LEARNING OBJECTIVE . Read and interpret a wide range of poems. Think of as many silver things as you can in thirty seconds. SILVER – WALTER DE LA MARE. SILVER – WALTER DE LA MARE.
Think of as many silver things as you can in thirty seconds.
Slowly, silently, now the moonWalks the night in her silver shoon;This way, and that, she peers, and seesSilver fruit upon silver trees;One by one the casements catchHer beams beneath the silvery thatch;Couched in his kennel, like a log,With paws of silver sleeps the dog;From their shadowy cote the white breasts peepOf doves in silver feathered sleepA harvest mouse goes scampering by,With silver claws, and silver eye;And moveless fish in the water gleam,By silver reeds in a silver stream.
What images can you see in your head?
That it was a moonlit scene?
That everything is still and calm?
That it is set in the countryside?
There is some difficult language in this poem. In pairs, underline words that you don’t understand and discuss what they could mean.
Fiercely, brightly, now the sun
Climbs the sky in his golden cloak;
This way, and that, he glares and sees
Golden fruit upon golden trees;
What would the mood of the poem be?
What time of day would it be?
Would it be a town or country scene?
The poem begins with the reader seeing things from the Traveller’s point of view and, at the end, leaves the reader with the listeners’ point of view:
‘... the silence surged softly backward,
When the plunging hoofs were gone’.
The poem does not explain everything about the mysterious situation. Readers have to use their imagination to fill in the gaps.
‘Is there anybody there?’ said the Traveller,
Knocking on the moonlit door;
And his horse in the silence champed the grasses
Of the forest’s ferny floor:
And a bird flew up out of the turret,
Above the Traveller’s head:
And he smote upon the door again a second time;
‘Is there anybody there?’ he said.
But no one descended to the Traveller;
No head from the leaf-fringed sill
Leaned over and looked into his grey eyes,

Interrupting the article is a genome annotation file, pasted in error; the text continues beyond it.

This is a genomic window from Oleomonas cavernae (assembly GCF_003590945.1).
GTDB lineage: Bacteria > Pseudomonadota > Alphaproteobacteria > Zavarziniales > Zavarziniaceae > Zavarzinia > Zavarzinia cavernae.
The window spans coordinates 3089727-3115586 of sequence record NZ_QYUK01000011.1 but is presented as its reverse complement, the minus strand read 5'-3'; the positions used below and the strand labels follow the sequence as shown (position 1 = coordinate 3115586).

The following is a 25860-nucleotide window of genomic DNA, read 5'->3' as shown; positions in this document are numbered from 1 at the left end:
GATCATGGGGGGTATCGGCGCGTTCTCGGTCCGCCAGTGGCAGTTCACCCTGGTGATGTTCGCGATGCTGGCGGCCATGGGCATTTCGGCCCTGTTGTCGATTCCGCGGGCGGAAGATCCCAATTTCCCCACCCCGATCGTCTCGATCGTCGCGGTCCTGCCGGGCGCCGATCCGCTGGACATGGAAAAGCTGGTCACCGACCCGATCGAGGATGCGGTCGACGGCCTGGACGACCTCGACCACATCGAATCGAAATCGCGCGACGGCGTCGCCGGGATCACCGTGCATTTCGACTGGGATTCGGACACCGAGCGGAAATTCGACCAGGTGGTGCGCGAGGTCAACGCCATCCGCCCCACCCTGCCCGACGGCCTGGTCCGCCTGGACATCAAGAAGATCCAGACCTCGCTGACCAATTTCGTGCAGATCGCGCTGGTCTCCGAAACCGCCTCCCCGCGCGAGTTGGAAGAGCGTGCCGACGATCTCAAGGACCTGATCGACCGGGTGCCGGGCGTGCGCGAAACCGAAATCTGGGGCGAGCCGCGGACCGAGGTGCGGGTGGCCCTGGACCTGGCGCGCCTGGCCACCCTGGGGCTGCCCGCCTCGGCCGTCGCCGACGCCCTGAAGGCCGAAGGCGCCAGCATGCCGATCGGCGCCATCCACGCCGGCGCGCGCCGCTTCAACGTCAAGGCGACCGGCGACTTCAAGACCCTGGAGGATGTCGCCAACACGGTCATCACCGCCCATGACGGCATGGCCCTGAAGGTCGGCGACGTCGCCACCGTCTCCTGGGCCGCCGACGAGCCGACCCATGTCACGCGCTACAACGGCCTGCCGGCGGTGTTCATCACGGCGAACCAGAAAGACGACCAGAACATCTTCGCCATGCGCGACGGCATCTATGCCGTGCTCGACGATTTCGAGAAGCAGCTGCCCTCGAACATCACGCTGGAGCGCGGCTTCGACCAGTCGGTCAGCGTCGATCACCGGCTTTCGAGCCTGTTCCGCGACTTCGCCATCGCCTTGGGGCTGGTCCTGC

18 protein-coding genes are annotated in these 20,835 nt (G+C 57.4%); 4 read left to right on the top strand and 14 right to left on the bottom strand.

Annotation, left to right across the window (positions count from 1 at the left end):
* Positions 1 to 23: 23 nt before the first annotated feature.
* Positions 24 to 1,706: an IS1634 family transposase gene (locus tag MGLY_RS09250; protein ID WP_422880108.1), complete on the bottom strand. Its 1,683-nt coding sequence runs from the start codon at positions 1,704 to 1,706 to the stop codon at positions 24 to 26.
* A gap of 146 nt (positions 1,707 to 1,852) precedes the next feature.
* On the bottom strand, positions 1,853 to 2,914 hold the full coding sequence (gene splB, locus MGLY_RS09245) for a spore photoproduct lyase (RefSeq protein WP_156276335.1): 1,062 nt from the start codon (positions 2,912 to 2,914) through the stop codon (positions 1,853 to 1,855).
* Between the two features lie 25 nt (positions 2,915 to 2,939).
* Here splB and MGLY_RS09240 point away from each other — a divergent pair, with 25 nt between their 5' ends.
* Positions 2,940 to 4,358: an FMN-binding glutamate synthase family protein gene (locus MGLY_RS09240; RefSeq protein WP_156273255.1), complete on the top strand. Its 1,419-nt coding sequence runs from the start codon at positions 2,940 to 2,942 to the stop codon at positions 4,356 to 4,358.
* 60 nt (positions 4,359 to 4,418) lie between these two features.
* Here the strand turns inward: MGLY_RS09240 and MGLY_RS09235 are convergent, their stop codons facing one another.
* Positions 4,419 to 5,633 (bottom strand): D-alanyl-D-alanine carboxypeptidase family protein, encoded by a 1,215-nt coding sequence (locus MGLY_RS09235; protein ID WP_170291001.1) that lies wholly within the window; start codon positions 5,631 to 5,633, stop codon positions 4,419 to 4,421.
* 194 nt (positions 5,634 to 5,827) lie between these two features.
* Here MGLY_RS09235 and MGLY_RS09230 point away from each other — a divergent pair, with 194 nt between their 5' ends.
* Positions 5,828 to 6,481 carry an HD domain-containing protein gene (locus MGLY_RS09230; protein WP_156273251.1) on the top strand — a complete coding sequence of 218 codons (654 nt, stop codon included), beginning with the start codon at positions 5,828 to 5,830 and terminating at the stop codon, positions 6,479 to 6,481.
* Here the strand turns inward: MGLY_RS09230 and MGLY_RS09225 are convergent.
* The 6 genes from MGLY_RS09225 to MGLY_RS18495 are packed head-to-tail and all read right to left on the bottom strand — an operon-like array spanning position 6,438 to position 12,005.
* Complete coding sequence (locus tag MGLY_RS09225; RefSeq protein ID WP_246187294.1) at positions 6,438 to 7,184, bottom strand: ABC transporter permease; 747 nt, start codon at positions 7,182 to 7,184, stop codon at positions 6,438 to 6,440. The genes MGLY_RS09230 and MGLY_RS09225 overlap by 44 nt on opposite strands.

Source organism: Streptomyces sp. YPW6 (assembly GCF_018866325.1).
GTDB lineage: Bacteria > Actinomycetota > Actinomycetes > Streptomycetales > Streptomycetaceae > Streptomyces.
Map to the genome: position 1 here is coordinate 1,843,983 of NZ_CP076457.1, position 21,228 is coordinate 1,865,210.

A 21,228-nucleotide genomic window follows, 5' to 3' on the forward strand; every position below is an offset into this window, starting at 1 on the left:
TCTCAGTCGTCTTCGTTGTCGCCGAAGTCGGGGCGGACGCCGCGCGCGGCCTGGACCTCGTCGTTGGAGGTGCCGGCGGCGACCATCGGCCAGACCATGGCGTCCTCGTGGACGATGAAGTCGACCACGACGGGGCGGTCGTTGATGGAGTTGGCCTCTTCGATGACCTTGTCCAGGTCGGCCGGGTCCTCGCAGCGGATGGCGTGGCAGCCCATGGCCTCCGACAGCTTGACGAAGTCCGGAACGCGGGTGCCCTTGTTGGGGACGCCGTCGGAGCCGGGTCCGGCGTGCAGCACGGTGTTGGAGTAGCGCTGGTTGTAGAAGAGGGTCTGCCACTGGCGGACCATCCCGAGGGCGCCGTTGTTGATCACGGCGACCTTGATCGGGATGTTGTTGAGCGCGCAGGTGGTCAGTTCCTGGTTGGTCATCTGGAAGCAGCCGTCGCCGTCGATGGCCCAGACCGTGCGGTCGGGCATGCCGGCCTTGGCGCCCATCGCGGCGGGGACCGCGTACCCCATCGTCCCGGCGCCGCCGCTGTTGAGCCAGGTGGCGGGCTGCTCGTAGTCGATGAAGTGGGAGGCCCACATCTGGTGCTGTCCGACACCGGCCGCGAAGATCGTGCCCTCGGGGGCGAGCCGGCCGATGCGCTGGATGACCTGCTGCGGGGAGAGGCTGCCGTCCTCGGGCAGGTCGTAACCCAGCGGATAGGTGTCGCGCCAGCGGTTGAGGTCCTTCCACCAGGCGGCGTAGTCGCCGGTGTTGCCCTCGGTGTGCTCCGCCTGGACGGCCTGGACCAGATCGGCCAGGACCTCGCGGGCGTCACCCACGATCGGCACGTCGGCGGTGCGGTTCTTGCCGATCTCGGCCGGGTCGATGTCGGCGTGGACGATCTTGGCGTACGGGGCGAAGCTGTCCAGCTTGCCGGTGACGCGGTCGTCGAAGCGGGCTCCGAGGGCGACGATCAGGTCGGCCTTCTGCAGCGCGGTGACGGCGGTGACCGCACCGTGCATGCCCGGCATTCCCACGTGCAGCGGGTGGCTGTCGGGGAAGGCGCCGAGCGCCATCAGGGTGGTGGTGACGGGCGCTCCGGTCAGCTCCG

Where he stood perplexed and still.
And he felt in his heart their strangeness,
Their stillness answering his cry,
While his horse moved, cropping the dark turf,
’Neath the starred and leafy sky;
For he suddenly smote on the door, even
Louder, and lifted his head:—
‘Tell them I came, and no one answered,
That I kept my word,’ he said.
Never the least stir made the listeners,
Though every word he spake
Fell echoing through the shadowiness of the still house
From the one man left awake:
Ay, they heard his foot upon the stirrup,
And the sound of iron on stone,
And how the silence surged softly backward,
When the plunging hoofs were gone.
Whose house is it? Who are ‘they’?
Who is the Traveller and why did he come?
Who are the listeners?
Where does the Traveller ride away to?
To write a short recount of the story of the listeners.
To write a diary entry from the perspective of the traveller.
To write a short newspaper article of what happened at the old inn door.
The Listeners is a poem that they have to listen to very carefully, because it uses sounds very effectively.
What can you tell me about the rhythm?
What can you tell me about the rhyme?
What do you think ‘soft sounding’ words are?
What do you think ‘hard sounding’ words are?
Hard sounding words
Soft Sounding words
This man can be found sitting on the platform of this train station. He sits and he waits and waits, always glancing towards the clock, but never getting on a train. He never speaks, he never smiles, he just waits and waits…
What is he waiting for? Why?